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Trade Unions and Labor
Quick Primer on Trade Unions
1) Choose a union.
2) Determine "bargaining unit."
3) Get at least 30% of people in the bargaining unit to sign union cards.
4) Submit the cards to the National Labor Relations Board.
5) The NLRB will set a hearing to finalize the bargaining unit and set an election date.
6) The election will be held and a simple majority wins.
The first step involved is, obviously, your decision to organize. You should also havesome confidence that at least half of the workers at your workplace would be inclined tojoin a union. If possible, try to form a small committee of employees dedicated to theidea, but keep things quiet. (The longer it takes management to find out about theunionization attempt, the better.) Next, you must decide what union you wish to approach,if any. (You do not need to affiliate with any union; it is possible to form your own,independent union if you so wish, and labor law will protect your independent union justas any large, international union.) Talk to as many unions as you can, find out what theyhave to offer, how they organize, resources, etc. Don't be afraid to approach any union,regardless of their name: bookstores have been organized by the Longshoremen, officeworkers by the United Auto Workers. A good place to get phone numbers for unions is under"labor organizations" in the yellow pages.
Once you have chosen a union, you need to determine what you want the "bargainingunit" to be. That is, who at your workplace will be able to be in the union and whowill not. You should include workers that have common duties, interests and similar pay.Managers and security guards cannot be included. Once you have decided what you would likethe bargaining unit to be, (the "official" bargaining unit will be determined ata National Labor Relations Board hearing.) you will most likely begin having people signunion cards. These "cards" may be actual cards, or simply a petition. The cardsor petition will indicate that the person signing the card would like a union to representhim or her in contract talks regarding wages, benefits, and working conditions, and arecompletely confidential (the employer never sees them). It is important to get a person'ssignature and the date on these cards, or they will not be considered valid.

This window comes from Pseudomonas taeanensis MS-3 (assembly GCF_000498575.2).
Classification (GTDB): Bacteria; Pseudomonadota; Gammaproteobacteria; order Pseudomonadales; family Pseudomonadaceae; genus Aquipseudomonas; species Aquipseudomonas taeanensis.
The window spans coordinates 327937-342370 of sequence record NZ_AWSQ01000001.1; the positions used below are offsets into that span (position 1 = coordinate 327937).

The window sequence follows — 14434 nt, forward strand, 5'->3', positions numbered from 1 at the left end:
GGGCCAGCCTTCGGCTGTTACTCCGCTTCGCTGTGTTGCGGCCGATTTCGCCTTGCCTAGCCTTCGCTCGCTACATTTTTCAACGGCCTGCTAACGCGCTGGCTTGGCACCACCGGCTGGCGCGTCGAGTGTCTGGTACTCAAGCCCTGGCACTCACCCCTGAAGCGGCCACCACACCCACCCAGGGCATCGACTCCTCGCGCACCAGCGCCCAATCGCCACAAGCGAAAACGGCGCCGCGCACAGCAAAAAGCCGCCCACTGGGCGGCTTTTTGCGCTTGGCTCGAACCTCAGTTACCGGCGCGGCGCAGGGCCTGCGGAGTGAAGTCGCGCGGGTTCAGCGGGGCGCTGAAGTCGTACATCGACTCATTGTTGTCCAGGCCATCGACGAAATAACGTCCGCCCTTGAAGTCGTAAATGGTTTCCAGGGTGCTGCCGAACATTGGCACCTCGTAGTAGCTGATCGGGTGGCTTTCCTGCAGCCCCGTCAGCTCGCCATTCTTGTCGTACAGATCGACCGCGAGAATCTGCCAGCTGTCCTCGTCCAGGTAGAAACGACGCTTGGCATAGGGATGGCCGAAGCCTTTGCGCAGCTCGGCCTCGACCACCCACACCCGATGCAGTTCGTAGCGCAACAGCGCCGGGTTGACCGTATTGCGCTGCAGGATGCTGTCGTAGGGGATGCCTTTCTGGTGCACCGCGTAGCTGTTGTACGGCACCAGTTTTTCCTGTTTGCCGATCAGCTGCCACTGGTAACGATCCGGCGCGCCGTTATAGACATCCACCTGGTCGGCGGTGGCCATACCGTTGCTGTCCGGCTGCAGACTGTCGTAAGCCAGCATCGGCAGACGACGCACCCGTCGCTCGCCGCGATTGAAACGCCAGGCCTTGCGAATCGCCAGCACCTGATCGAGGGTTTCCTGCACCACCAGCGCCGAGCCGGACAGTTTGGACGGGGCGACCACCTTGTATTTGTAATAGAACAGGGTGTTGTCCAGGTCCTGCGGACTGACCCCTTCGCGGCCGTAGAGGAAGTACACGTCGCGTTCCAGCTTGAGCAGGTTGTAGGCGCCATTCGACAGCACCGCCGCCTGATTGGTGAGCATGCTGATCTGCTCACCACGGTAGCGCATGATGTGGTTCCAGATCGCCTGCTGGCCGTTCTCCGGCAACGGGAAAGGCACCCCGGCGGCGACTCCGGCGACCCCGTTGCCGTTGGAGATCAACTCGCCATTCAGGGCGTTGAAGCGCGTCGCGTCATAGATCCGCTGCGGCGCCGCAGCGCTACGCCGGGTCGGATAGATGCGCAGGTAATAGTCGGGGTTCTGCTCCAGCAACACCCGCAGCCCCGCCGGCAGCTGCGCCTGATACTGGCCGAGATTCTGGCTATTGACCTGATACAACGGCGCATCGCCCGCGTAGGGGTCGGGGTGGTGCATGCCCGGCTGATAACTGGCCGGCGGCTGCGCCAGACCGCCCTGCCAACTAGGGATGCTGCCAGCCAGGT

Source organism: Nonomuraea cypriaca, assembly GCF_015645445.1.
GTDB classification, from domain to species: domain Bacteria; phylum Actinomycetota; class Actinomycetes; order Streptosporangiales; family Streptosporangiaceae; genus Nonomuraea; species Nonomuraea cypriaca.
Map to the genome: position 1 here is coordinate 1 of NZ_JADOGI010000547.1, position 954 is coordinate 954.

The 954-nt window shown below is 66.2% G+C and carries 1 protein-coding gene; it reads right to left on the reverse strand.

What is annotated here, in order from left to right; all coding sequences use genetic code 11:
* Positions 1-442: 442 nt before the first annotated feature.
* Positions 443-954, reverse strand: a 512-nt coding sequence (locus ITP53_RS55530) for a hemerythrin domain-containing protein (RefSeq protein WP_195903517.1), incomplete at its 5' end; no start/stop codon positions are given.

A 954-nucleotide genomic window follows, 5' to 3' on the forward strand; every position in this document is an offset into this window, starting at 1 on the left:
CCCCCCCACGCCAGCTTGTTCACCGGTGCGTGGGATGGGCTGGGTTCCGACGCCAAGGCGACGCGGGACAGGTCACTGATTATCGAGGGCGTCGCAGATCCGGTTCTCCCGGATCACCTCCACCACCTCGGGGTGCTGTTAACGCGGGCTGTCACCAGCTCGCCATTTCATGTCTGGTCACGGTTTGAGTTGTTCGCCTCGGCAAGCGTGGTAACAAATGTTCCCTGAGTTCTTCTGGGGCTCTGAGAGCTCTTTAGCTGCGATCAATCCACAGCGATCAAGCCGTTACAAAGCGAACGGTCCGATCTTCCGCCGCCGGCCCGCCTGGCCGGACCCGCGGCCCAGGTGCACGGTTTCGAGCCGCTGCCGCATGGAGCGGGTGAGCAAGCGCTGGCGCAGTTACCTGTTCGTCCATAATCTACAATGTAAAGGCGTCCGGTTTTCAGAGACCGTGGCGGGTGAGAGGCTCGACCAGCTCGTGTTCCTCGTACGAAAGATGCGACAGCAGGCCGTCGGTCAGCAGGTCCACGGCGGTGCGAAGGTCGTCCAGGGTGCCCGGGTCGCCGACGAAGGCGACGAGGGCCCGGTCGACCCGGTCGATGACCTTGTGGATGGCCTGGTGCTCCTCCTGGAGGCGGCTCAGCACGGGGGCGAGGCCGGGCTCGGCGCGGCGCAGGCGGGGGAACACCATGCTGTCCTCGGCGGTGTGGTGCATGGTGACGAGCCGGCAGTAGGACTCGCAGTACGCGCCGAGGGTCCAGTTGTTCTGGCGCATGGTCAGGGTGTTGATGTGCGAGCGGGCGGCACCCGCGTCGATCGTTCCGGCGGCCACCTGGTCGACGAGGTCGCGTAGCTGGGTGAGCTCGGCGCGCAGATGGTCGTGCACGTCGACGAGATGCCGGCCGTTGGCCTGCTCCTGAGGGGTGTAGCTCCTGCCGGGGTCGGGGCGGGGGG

Once 30% of the people in the bargaining unit sign the cards, you are entitled tosubmit them to the National Labor Relations Board, which views 30% as a sufficient numberto warrant an election, that, if won, will certify the union in your workplace.Unofficially, you should get as many signatures as you possibly can. To win the election,you need a majority to vote "yes" and it is not unusual for some individuals whosigned cards to end up voting "no." A good rule-of-thumb is that if you can'tget at least 60% of the people in the bargaining unit to sign cards, you won't win theelection.
Once you are ready to submit the cards to the NLRB (which entails handing the cards toan official and filling out a form), you should mail a certified letter to managementindicating that you wish the union to be recognized. This is just a formality, asmanagement will almost always refuse to recognize a union without an election. Once youhave submitted the cards, the NLRB will contact the employer to schedule a hearing todetermine the actual bargaining unit, and to schedule the election. At the hearing, thecompany will most likely try to pack the bargaining unit with workers that are likely tovote no, and try to challenge workers that are likely to vote yes. The union's lawyer willmost likely handle things at this stage, so don't worry too much.
Once the bargaining unit is made final, the NLRB will schedule the date of theelection. The election is secret ballot, overseen by an NLRB agent, with the ballot askingthe question, "Do you want the "whatever union" to represent you incontract talks with "whatever employer?"" or something similar. A"yes" vote is for the union, a "no" against. A simple majority wins.
If you win: congratulations! The company must enter into contract talks with the unionregarding wages, benefits, and working conditions.
If you lose: you must wait at least one year before trying again.
There are other options, of course: one need not rely on the NLRB process to winrecognition to bargain for a contract. Employees can also try to force an employer torecognize them as a union through work actions such as strikes. This can be done even ifan election was lost, although if you didn't have the strength to win the election, youmay not have the strength to force recognition. (You can redefine your bargainingunit to increase your chances. For example, if your unit included factory workers andoffice staff, and the office staff voted against you in sufficient numbers to cause you tolose the election, you might try to get just the factory workers, where there is moresolidarity, recognized.)
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